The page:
John Lash is the executive director of Georgia Conflict Center in Athens, Ga. where he works to increase the use of restorative justice approaches in the juvenile court, schools, and the community, and teaches conflict management skills in various settings. He is a graduate of the Master in Conflict Management program at Kennesaw State University. He is a regular op ed contributor to JJIE, where he also assists in website management and content curation.

Like The Good Men Project on Facebook

–Photo: noehx/Flickr


  1. CaptainROFL says:

    Fail article is fail

  2. The Messanger says:

    Okay let’s get something straight here. Prison jokes about justin bieber are funny. Why you ask? Well it’s because justin bieber sucks and deserves to be made fun of. Now if this was some other person it wouldn’t be because they are more valuable then justin bieber. I’m sorry, but that’s just simple logic.

  3. Barry Taylor says:

    I do not like Bieber
    He is a spoilt brat who is going to be his own downfall .
    That he should be sent to prison will be what he deserves but I do not think he will easily end up in prison
    He is to famous
    I agree that I do not condone Prison Rape on any male
    I have seen what trauma this causes for men who have been raped in Prison
    Imagine yourself being raped

  4. Well, maybe if rape wasn’t allowed in prison, people would not just assume that a 19 year old teenager would be brutally outmatched by anybody bigger than him. Rape is not supposed to be allowed in prison, but nobody cares because once you are a convict, the only person you can depend on is yourself. Guards do not care, they tend to look the other way. Prison is its own world, if you piss off the wrong inmate, you are screwed.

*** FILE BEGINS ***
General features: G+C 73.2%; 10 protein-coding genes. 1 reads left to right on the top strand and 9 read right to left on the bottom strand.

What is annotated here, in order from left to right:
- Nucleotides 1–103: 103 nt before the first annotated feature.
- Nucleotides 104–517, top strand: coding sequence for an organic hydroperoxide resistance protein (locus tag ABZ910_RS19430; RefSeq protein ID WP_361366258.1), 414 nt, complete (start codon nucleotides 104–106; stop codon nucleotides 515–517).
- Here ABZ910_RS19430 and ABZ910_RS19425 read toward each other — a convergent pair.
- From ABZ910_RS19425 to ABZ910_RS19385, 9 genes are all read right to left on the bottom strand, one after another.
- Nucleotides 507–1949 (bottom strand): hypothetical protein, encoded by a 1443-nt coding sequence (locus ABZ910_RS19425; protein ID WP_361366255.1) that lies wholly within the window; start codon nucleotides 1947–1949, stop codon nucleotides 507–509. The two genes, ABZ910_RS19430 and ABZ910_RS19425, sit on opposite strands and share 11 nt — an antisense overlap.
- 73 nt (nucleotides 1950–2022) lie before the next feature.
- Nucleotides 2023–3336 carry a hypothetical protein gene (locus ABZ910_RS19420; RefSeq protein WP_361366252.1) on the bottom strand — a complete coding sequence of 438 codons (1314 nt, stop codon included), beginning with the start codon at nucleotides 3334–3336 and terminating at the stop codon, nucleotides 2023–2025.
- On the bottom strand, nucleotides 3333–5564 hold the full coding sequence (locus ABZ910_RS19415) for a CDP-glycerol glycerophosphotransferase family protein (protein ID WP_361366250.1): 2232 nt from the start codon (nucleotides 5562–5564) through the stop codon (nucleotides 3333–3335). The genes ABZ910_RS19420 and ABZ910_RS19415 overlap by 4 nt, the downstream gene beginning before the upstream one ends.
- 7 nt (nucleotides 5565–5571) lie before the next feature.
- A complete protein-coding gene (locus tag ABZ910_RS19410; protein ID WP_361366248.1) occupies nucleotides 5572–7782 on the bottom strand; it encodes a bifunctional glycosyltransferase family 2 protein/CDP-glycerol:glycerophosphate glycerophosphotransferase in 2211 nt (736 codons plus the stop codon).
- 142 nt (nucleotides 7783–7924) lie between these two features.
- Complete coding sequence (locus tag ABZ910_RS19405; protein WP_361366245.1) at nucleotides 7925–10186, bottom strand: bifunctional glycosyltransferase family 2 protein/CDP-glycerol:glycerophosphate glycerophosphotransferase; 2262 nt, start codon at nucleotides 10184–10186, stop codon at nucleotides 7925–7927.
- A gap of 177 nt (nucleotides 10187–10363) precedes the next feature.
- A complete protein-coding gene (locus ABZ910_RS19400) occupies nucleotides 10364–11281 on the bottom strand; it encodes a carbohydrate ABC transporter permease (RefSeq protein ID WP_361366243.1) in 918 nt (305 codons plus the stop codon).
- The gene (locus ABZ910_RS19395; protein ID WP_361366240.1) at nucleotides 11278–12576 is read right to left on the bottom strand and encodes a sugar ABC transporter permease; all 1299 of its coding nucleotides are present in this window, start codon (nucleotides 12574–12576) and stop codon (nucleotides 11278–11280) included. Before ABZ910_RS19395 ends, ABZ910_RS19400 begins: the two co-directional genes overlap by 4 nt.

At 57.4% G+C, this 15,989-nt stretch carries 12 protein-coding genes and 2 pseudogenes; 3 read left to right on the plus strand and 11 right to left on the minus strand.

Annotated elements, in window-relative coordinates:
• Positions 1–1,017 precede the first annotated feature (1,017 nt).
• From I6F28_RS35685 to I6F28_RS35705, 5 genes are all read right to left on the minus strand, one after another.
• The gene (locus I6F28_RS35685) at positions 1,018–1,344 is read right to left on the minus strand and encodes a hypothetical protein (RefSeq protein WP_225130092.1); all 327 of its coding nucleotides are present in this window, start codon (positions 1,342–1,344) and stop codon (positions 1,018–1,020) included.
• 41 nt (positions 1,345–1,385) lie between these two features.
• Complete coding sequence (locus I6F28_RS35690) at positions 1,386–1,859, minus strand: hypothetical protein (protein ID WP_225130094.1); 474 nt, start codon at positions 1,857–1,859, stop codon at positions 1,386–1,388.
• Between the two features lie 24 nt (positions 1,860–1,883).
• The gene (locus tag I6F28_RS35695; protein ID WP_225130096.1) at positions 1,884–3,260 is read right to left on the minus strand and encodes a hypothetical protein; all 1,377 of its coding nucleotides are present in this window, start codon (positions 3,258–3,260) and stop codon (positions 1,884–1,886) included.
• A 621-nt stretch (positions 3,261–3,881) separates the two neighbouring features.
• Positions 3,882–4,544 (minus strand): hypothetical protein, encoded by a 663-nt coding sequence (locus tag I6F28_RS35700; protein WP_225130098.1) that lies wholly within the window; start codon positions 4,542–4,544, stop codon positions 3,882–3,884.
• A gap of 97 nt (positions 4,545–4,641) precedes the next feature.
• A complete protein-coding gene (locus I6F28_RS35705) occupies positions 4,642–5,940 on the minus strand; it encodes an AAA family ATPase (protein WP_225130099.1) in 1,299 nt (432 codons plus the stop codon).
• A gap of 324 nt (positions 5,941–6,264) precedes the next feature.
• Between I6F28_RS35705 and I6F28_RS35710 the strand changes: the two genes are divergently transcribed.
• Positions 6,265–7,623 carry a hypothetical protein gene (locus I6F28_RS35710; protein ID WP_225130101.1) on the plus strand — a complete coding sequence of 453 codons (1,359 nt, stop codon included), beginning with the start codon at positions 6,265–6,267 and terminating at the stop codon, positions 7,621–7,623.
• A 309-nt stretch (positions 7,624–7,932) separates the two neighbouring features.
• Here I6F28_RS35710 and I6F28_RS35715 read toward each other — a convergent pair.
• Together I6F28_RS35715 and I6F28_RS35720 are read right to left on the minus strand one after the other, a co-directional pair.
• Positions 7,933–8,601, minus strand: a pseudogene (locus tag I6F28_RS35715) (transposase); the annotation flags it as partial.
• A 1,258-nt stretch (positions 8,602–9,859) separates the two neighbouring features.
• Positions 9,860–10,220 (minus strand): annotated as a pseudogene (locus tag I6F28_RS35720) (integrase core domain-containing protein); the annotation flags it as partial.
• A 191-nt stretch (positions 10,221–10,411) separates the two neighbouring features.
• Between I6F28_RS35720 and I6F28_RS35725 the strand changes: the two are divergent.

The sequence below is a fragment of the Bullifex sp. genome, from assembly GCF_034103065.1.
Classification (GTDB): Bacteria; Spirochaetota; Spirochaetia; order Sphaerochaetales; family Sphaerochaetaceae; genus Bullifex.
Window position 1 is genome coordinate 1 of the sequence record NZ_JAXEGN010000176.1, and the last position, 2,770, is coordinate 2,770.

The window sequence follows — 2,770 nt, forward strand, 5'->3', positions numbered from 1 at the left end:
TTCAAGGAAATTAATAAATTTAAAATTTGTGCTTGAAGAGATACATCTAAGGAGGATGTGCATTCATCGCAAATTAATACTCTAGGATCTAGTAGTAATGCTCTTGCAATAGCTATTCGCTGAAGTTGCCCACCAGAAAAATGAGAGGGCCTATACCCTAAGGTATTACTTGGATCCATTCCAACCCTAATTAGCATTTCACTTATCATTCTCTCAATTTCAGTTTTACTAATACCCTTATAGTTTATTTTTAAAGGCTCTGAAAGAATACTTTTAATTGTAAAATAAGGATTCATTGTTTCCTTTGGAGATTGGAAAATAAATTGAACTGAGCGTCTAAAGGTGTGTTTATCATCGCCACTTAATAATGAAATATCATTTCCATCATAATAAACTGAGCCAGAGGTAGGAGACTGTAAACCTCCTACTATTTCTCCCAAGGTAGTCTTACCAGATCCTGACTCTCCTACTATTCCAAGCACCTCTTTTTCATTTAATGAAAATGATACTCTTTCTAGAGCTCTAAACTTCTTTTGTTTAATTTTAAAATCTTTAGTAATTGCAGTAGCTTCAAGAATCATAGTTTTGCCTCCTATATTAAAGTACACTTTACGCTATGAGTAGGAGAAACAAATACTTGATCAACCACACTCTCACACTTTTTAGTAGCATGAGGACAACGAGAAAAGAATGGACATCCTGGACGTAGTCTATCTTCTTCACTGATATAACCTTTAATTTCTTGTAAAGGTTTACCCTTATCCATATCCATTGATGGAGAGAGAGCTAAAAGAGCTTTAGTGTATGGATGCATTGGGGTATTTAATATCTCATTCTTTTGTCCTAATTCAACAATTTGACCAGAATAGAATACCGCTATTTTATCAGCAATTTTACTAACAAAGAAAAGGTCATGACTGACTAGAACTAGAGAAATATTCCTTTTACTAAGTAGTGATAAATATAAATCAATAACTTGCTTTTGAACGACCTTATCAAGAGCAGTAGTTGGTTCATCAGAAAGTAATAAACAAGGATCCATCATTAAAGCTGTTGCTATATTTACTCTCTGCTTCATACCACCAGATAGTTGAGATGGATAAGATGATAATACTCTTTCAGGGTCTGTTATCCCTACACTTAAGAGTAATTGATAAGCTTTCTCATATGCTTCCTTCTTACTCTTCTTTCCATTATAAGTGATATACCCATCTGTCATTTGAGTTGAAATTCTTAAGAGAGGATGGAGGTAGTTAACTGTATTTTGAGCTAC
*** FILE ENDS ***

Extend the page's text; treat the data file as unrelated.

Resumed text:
Society accepts what happens in these places and aren’t even surprised. The social media, like films, tv, talk shows, and anything with news in general is no longer horrified by these actions because deep down everyone thinks, that if you are arrested and convicted its your own damn fault, therefore whatever happens in prison stays in prison, until maybe one day we will pay attention to the violence and horror that we are constantly shown everyday. So, don’t be disgusted be people’s comments because people adapt, and right now, we have adapted to this. Thank social media for that.
    What are we going to do about it?

  5. Thank you John for shinning some light into some misfortunes of societal humor.

  6. Theorema Egregium says:

    Like I wrote last time on a similar article, I don’t believe it is really jokes. It is a revenge-by-proxy fantasy.

    It is when people seek a socially acceptable outlet for their pent-up aggression. They vent it in the form of “righteous anger”, and delinquents whose prison sentence is considered too small are a popular target, because you can be sure to be part of an angry mob, which makes it look justified. It’s a “Burn the witch!” scenario, except those people are too much afraid to be seen as evil themselves to state outright, “I would like to beat up/rape/kill Justin Bieber”, so they attenuate it by expressing their wish that someone else will do it, and also mask it as a joke.

  7. Nice one, John.


  1. […] Sorry, Prison Rape Jokes About Justin Bieber Aren’t Funny by John Lash (747 words) When rape involves men, particularly men in prison, we as a society often trivialize it into nothing more than a “don’t drop the soap” joke. John Lash, executive director of Georgia Conflict Center, implores us to end our absurd acceptance of rape.… […]

Speak Your Mind